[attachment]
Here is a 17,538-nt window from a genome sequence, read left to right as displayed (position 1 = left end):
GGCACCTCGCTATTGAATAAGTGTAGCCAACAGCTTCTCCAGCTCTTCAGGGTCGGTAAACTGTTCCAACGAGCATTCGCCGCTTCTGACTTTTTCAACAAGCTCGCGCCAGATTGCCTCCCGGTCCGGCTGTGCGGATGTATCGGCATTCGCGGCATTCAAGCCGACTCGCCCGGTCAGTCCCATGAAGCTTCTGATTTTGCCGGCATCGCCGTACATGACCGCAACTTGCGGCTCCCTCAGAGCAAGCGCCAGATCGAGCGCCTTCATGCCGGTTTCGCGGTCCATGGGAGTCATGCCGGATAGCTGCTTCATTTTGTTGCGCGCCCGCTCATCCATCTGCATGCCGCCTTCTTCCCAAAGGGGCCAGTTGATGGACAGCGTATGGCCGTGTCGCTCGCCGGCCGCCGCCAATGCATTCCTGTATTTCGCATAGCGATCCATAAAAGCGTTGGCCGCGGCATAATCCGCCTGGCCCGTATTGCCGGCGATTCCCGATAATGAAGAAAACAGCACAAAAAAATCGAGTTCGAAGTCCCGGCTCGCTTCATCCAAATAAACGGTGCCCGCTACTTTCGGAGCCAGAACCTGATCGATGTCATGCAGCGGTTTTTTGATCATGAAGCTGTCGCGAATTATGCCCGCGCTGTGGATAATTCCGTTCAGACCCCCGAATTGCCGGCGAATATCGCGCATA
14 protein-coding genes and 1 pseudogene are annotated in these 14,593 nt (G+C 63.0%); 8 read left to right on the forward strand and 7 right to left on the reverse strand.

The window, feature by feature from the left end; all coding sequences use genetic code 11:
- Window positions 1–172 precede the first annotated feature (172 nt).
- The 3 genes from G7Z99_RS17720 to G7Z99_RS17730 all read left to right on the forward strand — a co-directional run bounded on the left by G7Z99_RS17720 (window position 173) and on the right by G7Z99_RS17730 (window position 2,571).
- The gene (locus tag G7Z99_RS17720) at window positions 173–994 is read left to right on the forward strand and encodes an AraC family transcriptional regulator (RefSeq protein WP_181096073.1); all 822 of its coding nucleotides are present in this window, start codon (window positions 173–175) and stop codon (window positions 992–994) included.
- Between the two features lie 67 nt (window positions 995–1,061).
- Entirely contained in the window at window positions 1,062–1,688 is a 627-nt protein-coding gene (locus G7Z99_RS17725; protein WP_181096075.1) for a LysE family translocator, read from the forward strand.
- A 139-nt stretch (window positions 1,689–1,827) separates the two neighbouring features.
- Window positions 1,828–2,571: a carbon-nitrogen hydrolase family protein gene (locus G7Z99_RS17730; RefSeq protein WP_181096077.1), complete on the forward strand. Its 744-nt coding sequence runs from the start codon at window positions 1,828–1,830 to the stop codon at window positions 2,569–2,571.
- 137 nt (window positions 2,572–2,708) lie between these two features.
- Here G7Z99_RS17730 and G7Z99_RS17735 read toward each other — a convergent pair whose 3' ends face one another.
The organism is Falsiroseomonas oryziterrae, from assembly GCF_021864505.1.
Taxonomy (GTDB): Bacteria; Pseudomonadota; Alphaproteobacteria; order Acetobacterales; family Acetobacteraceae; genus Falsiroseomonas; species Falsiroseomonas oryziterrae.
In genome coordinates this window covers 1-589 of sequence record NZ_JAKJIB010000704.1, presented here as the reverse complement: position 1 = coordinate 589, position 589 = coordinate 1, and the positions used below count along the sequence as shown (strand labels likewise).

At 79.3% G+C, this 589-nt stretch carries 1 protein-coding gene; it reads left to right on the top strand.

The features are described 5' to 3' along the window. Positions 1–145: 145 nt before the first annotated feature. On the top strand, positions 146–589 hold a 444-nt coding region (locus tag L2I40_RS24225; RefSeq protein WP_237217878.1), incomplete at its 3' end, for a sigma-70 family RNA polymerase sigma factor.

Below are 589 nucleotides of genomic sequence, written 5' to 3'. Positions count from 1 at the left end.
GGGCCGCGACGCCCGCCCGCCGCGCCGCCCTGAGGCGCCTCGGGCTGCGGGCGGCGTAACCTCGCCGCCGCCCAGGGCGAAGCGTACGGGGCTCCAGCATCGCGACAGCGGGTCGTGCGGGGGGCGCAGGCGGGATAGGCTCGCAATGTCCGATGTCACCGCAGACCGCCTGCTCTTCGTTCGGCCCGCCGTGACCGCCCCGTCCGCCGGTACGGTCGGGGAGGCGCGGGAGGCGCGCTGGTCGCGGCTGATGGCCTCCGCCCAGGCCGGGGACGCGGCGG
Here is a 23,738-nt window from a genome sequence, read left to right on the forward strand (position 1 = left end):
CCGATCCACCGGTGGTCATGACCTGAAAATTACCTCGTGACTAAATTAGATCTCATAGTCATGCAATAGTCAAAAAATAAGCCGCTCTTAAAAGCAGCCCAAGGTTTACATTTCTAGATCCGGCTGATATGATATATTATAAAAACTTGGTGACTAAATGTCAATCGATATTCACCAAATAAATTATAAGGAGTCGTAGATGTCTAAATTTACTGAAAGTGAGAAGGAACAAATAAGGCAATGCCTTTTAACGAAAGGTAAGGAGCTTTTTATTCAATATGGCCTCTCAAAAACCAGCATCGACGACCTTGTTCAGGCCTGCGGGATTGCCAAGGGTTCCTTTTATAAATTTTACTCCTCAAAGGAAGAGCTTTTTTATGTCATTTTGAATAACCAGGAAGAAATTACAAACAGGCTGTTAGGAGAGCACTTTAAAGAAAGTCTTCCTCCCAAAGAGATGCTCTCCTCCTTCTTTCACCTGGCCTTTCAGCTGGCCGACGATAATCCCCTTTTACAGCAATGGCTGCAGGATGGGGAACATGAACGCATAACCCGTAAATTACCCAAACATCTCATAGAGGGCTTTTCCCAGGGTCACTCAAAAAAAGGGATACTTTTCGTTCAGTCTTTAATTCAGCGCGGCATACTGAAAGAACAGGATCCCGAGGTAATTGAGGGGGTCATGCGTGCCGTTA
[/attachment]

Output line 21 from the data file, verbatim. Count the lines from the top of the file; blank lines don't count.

Here is a 23,738-nt window from a genome sequence, read left to right on the forward strand (position 1 = left end):